It's been a rough year for Perpetual Entertainment. On October 10, the San Francisco-based developer announced that Gods & Heroes: Rome Rising, its Greco-Roman mythology-inspired massively multiplayer online role-playing game, had been put on "indefinite hold."
The promising project was effectively canceled so Perpetual could focus more on another MMORPG, Star Trek Online. The studio was formed in 2004 shortly before it landed the coveted license based on the iconic science-fiction television and film series. At the time, the company announced it had also acquired $6.5 million in financing to develop the PC project, which had been rumored to be coming to the Xbox 360. In 2006, South Korean publisher Gravity Ltd. invested a further $9 million in Perpetual for a stake in the company.
Unfortunately, it now appears that Perpetual's sources of funding aren't perpetual at all. According to a Securities and Exchange Commission filing made by Gravity shortly before Thanksgiving, Perpetual quietly liquidated its assets the day it canceled Gods & Heroes. "Gravity does not anticipate recovering any portion of the Company’s original investment of US $9 million made in Perpetual in 2006," read the filing.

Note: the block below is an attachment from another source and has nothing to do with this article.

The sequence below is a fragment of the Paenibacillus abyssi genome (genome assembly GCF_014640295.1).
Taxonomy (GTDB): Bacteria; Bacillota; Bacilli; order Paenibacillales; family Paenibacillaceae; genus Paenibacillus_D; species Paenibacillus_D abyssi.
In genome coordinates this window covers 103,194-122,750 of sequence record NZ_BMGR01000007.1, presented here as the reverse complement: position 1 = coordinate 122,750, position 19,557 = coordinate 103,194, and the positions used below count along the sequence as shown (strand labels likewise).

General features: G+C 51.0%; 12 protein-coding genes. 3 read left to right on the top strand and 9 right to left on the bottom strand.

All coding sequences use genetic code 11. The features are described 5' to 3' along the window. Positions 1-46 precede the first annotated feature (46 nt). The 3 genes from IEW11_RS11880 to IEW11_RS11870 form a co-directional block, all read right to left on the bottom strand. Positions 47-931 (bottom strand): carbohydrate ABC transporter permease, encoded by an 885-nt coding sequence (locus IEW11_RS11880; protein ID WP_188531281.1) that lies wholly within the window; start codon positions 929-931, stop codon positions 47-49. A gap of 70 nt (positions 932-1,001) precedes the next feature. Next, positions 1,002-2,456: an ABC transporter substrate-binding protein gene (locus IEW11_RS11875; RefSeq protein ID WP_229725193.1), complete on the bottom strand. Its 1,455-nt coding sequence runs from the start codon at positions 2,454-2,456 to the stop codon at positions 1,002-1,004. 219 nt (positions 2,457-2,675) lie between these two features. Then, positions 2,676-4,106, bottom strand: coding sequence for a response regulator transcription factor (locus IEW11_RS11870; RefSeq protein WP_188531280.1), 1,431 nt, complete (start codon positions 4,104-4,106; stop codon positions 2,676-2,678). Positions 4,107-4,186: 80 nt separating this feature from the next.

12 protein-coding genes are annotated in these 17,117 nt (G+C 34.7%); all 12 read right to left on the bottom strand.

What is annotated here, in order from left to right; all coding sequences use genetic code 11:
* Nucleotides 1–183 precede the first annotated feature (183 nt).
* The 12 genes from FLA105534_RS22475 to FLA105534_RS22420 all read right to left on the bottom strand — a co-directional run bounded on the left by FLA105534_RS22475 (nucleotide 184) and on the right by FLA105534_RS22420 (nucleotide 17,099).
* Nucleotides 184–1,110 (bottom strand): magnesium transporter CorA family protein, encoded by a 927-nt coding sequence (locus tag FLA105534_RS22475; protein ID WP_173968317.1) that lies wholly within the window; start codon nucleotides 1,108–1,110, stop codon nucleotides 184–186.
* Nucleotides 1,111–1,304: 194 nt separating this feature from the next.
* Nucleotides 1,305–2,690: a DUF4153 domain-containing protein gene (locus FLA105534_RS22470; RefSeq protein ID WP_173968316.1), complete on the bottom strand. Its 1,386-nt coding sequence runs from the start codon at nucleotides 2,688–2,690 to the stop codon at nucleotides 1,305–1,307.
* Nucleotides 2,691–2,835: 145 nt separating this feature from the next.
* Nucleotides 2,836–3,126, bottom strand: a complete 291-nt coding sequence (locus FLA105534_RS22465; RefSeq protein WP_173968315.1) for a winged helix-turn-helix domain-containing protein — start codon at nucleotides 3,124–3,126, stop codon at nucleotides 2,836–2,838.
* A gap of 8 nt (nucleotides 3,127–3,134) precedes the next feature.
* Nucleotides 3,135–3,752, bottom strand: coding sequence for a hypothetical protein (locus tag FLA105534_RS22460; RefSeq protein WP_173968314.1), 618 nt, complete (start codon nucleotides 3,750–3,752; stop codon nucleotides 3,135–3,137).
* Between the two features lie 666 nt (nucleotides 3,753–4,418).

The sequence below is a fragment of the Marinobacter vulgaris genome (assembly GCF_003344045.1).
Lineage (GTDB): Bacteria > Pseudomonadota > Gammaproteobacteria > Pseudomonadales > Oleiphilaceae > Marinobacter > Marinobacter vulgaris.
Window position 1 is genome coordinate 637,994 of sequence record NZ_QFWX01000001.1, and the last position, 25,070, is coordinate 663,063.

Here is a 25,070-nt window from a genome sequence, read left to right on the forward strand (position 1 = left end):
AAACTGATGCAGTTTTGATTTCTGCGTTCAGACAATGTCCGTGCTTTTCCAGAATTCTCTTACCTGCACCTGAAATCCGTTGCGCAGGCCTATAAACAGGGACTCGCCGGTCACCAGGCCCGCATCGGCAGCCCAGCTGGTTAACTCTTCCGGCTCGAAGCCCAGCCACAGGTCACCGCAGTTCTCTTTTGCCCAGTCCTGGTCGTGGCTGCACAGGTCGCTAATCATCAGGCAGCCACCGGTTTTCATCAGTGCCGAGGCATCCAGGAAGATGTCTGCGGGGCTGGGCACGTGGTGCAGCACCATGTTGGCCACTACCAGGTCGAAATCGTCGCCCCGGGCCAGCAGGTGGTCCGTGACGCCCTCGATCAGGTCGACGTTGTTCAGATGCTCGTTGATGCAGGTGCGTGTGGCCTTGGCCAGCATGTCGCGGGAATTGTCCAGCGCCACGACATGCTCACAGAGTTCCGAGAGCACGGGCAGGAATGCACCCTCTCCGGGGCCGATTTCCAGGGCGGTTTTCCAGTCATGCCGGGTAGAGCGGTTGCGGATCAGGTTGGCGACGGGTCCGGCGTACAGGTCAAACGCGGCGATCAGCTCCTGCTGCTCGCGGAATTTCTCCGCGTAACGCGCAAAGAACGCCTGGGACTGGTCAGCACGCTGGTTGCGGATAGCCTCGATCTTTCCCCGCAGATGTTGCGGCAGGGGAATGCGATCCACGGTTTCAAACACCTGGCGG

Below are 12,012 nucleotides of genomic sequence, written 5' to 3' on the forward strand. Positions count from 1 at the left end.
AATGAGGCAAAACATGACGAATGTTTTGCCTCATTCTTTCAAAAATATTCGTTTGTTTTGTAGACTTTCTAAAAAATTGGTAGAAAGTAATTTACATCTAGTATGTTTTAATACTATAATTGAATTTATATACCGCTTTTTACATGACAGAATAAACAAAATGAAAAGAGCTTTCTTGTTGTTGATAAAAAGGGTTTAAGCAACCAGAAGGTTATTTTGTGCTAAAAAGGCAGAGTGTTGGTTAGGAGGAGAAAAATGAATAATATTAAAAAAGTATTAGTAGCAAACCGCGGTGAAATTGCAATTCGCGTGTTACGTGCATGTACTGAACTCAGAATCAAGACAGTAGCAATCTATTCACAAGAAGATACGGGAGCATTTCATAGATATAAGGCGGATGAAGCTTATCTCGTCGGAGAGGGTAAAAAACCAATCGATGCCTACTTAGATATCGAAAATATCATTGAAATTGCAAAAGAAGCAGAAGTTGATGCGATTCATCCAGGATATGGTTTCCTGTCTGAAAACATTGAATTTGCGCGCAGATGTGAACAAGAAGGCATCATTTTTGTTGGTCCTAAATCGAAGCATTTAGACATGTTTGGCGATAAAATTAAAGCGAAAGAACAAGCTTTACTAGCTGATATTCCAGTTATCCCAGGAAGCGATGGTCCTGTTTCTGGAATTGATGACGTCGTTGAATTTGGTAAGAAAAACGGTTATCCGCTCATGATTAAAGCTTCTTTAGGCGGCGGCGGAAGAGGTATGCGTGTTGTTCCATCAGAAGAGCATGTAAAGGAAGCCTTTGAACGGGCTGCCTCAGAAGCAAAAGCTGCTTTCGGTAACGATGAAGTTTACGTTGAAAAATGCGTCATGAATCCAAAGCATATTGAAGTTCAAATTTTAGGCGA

Does that mean it's game over for Perpetual and the Star Trek MMOG? Not exactly. The SEC filing says that Perpetual Entertainment's assets were transferred to a limited liability company, Perpetual LLC. The filing called for Perpetual LLC "to liquidate the assets, wind down Perpetual, and distribute the net liquidation proceeds to creditors of Perpetual."
Today, the plot thickened when Shacknews learned that since the SEC filing, Perpetual has been acquired by an unnamed media company. Citing an e-mail from an anonymous source close to the studio, Perpetual's mystery owner "is looking to use Star Trek Online to make its first major inroads into the video game market."
Perhaps more disturbingly, said company is also interested in making Star Trek Online "more casual." One possibility is that the project would now emulate free-to-play Korean MMOGs, which derive revenue from in-game item sales. According to Shacknews' source, this change in direction has led to a number of resignations at Perpetual, although its management team is apparently still in place.
[UPDATE] However, GameSpot has learned that a recent showing of Star Trek Online at Perpetual's offices was of the original MMORPG, and not a more casual model. A source close to the studio said that to his or her knowledge, the game has remained largely unchanged since the buyout.